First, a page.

Location: Northwest Irrigation and Soils ResearchTitle: Experimental sugar beet cultivars evaluated for rhizomania resistance and storability in Idaho, 2008 Author
Submitted to: Plant Disease Management Reports
Publication Type: Peer Reviewed Journal
Publication Acceptance Date: 6/5/2009
Publication Date: 8/19/2009
Citation: Strausbaugh, C.A., Eujayl, I.A., Rearick, E., Foote, P. 2009. Experimental sugar beet cultivars evaluated for rhizomania resistance and storability in Idaho, 2008. Plant Disease Management Reports. 3:FC107. Interpretive Summary: Preventing sucrose losses in storage is important to the economic viability of the sugar beet industry. Rhizomania, caused by Beet necrotic yellow vein virus (BNYVV), is an important viral disease problem worldwide, leading to significant yield loss in the field but also in storage. The primary means of controlling this disease is through host resistance. Thus, 35 experimental sugar beet cultivars were screened to characterize them for both resistance to rhizomania and storability. Only six experimental cultivars did not possess an acceptable level of rhizomania resistance. Sucrose reduction in storage ranged from 43 to 76%, indicating there is considerable room for improving storability with most cultivars. These data will aid the sugar beet industry in improving cultivar performance in the field and storage.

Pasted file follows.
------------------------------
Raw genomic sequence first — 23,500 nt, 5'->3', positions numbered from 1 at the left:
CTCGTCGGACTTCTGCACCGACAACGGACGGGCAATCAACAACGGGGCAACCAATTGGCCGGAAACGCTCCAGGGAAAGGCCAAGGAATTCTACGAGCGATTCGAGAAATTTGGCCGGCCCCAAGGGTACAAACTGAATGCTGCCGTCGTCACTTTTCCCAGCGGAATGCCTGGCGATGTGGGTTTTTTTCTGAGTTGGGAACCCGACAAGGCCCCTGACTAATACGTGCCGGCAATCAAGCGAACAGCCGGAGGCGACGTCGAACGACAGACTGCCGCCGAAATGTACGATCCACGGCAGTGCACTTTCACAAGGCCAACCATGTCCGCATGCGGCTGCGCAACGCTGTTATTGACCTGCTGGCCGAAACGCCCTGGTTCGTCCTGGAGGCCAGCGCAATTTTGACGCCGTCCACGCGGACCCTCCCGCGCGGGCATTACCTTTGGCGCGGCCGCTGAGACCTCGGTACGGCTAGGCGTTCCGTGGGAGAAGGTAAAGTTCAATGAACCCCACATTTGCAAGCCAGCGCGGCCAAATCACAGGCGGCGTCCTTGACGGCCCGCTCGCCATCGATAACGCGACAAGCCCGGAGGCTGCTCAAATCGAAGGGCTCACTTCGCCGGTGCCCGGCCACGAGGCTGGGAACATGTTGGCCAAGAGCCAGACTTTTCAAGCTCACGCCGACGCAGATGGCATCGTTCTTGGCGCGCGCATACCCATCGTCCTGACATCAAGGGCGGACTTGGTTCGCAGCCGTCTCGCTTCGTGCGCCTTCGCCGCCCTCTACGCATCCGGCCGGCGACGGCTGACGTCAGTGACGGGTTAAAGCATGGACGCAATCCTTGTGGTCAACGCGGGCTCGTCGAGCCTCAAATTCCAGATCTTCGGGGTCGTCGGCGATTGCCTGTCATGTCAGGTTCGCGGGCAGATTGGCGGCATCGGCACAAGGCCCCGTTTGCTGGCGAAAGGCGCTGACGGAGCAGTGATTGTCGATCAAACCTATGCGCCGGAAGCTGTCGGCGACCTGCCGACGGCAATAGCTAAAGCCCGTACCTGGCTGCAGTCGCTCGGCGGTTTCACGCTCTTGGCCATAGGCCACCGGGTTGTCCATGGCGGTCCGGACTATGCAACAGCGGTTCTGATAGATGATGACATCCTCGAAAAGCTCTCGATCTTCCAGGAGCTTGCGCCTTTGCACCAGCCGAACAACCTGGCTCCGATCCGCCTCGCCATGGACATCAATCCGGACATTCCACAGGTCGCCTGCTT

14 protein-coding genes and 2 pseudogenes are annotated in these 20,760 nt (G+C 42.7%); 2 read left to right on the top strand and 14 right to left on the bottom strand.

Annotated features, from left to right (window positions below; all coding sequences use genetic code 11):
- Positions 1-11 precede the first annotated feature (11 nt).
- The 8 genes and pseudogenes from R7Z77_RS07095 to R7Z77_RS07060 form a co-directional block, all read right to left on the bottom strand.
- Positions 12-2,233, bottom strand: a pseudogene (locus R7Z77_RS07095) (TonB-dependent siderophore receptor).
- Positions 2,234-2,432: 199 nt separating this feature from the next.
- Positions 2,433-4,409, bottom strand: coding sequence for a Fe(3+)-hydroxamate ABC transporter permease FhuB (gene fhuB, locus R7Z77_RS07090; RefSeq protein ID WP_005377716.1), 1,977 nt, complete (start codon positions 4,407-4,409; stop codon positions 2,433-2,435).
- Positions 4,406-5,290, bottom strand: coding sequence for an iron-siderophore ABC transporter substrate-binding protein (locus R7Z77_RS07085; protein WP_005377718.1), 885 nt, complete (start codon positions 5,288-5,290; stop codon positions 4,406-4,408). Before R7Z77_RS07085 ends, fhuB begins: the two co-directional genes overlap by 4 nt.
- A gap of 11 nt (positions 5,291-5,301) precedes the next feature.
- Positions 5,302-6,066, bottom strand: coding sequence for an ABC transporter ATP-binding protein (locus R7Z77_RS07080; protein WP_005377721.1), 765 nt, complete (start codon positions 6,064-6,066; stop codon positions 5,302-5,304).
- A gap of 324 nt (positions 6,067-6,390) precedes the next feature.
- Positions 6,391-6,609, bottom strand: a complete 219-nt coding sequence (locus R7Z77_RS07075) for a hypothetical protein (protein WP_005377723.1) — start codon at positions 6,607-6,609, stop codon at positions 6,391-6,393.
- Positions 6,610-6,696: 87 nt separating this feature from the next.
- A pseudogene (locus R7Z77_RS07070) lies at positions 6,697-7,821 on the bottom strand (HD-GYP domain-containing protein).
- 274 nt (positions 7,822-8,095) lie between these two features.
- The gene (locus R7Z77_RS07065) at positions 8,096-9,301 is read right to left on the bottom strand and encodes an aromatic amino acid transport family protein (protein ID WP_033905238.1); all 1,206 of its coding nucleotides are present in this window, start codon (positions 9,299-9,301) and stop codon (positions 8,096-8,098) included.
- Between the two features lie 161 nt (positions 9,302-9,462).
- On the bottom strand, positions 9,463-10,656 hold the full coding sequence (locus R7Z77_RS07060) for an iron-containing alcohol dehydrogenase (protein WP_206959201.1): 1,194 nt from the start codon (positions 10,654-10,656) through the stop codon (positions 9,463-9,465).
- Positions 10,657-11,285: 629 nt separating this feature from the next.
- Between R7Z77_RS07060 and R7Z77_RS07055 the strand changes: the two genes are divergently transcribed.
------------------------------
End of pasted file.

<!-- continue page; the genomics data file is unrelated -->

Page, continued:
Technical Abstract: Rhizomania caused by Beet necrotic yellow vein virus (BNYVV) and storage losses are serious sugar beet production problems. To identify sugar beet cultivars with resistance to BNYVV and evaluate storability, 35 experimental and four commercial check cultivars were screened by growing them in a commercial sugar beet field naturally infested with BNYVV in Jerome, ID during the 2008 growing season in a randomized complete block design with 4 replications. At harvest on 9 October 2008, roots were dug and evaluated for symptoms of rhizomania and also placed in an indoor commercial sugar beet storage building. Storage samples were evaluated for fungal growth known to correlate with sucrose loss. Fourteen of the cultivars had less than 20% of their surface area covered with fungal growth by 29 January 2009. Overall, experimental cultivars had an average sucrose reduction of 58% after 115 days in storage. Improving cultivar performance for resistance to sucrose reduction in storage and rhizomania has the potential to lead to considerable economic benefit to the sugar beet industry.